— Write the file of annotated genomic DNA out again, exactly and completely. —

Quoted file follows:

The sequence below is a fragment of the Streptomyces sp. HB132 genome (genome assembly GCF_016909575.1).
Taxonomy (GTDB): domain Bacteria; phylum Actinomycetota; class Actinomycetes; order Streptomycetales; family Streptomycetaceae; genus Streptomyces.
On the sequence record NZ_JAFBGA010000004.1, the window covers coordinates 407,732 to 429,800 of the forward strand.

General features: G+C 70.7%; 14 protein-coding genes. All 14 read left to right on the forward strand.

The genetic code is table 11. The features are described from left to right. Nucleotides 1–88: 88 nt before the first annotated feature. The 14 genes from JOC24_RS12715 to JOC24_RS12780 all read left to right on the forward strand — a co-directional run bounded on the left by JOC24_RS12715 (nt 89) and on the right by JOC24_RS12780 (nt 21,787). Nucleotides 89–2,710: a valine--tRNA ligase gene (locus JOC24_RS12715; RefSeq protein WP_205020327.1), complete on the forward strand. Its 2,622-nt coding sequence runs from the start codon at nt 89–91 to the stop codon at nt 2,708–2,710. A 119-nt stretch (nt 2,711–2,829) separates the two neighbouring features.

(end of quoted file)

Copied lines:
The sequence below is a fragment of the Streptomyces sp. HB132 genome (genome assembly GCF_016909575.1).
Taxonomy (GTDB): domain Bacteria; phylum Actinomycetota; class Actinomycetes; order Streptomycetales; family Streptomycetaceae; genus Streptomyces.
On the sequence record NZ_JAFBGA010000004.1, the window covers coordinates 407,732 to 429,800 of the forward strand.

General features: G+C 70.7%; 14 protein-coding genes. All 14 read left to right on the forward strand.

The genetic code is table 11. The features are described from left to right. Nucleotides 1–88: 88 nt before the first annotated feature. The 14 genes from JOC24_RS12715 to JOC24_RS12780 all read left to right on the forward strand — a co-directional run bounded on the left by JOC24_RS12715 (nt 89) and on the right by JOC24_RS12780 (nt 21,787). Nucleotides 89–2,710: a valine--tRNA ligase gene (locus JOC24_RS12715; RefSeq protein WP_205020327.1), complete on the forward strand. Its 2,622-nt coding sequence runs from the start codon at nt 89–91 to the stop codon at nt 2,708–2,710. A 119-nt stretch (nt 2,711–2,829) separates the two neighbouring features.